A pathway between the town hospital and a school on a wet morning.
But I do walk to my place of gainful employment two days a week. This last week I had taken my reserve camera (a cheap and nasty Samsung compact), which I used before the one I have now. Not that it doesn't work too well or that is is really nasty, but I have graduated to a camera with a lot more options and a real optical zoom. OK, not really professional class but it works for me and I get on with it.
But I digress, this idea of a picture-a-day is not going to be as easy as I thought. When going on a day out, or taking shots of a memorable occasion, it is easy to take lots of shots and choose a selection of the best for posterity. In fact that is the way that most great art, whichever genre, is created. The poet or songwriter, the painter or photographer will all create far more than they keep for their portfolio. The not-so-good is thrown away, or at least put away at the back of a proverbiaal shelf.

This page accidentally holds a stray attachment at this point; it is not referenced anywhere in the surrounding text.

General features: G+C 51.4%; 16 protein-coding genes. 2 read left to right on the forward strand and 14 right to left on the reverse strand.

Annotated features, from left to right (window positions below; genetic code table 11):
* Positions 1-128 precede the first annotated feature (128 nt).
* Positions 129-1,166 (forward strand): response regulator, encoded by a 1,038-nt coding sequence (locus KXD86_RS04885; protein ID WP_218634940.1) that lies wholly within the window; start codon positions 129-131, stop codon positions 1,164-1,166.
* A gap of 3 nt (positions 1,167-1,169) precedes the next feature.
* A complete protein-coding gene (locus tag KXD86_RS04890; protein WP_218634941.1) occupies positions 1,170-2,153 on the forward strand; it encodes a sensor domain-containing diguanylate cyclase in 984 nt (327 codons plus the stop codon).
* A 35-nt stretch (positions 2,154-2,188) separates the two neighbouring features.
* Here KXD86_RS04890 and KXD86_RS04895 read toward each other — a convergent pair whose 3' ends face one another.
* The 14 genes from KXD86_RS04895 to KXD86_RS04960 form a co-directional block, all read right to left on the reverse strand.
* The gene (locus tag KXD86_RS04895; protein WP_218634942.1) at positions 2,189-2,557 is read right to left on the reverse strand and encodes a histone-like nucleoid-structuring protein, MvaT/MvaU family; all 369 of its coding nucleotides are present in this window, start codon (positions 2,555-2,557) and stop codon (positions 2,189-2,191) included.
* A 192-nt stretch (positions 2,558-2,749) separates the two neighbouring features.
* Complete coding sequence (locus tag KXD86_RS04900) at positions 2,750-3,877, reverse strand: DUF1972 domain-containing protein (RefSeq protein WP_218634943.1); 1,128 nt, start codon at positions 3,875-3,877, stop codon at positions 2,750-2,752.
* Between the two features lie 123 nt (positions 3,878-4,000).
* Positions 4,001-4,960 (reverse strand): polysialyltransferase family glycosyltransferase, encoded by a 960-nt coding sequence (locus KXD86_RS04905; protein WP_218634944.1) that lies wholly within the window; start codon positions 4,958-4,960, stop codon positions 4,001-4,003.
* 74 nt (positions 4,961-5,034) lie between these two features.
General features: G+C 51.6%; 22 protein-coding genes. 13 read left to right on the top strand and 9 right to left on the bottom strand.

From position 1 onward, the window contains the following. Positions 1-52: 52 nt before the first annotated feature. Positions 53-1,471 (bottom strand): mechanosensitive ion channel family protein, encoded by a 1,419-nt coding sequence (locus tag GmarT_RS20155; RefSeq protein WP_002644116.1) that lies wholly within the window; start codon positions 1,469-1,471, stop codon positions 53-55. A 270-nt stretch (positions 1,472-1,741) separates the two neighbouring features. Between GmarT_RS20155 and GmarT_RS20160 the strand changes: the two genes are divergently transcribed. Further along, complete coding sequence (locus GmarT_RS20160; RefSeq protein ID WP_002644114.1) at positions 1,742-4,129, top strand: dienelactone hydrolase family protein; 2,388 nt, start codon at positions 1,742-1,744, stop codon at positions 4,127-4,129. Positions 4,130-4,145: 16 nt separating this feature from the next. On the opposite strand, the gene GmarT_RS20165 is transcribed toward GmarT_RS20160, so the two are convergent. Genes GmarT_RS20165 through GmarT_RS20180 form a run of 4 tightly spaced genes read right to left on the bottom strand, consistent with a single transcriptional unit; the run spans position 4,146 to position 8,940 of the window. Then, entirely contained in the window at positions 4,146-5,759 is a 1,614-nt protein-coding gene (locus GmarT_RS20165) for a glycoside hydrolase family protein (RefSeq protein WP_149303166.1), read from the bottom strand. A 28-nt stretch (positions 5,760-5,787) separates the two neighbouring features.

This is not because they are not good enough, but the creation of every great piece of art is helped by lots of middle-of-the-road pieces. Even the most prolific artist makes a few "rasberries".
On one of the trees, I saw this pidgeon. The branches make a lovely abstract design
So, what do you do for this project. On an ordinary day, with nothing particular in mind how do you select a quick shot for your "one" for today. After all you can't (or at least I can't) find stunning subjects every time.
A recently erected incinerator chimney-stack, looking in the opposite direction
For the first few, which I posted elsewhere, I wrote about something that the photograph reminded me about. For example:-
- A shot of the road outside my front door reminded me of traffic accidents which happened over the years we had lived here, including a fatal aaccident right outside our house.
- A photo of the pub at the end of the road gave me a story about how pubs were changing into restaurants or grills to survive in todays world
- A shot of a crocus with two flowering stems, which I had never seen before, gave me an excuse to write about this beautiful plant and its family.
By the way, have you read the article I wrote entitled, "Is all photography art?". In which I posed the question, "what makes a photograph a work of art?". What are your thoughts on this subject?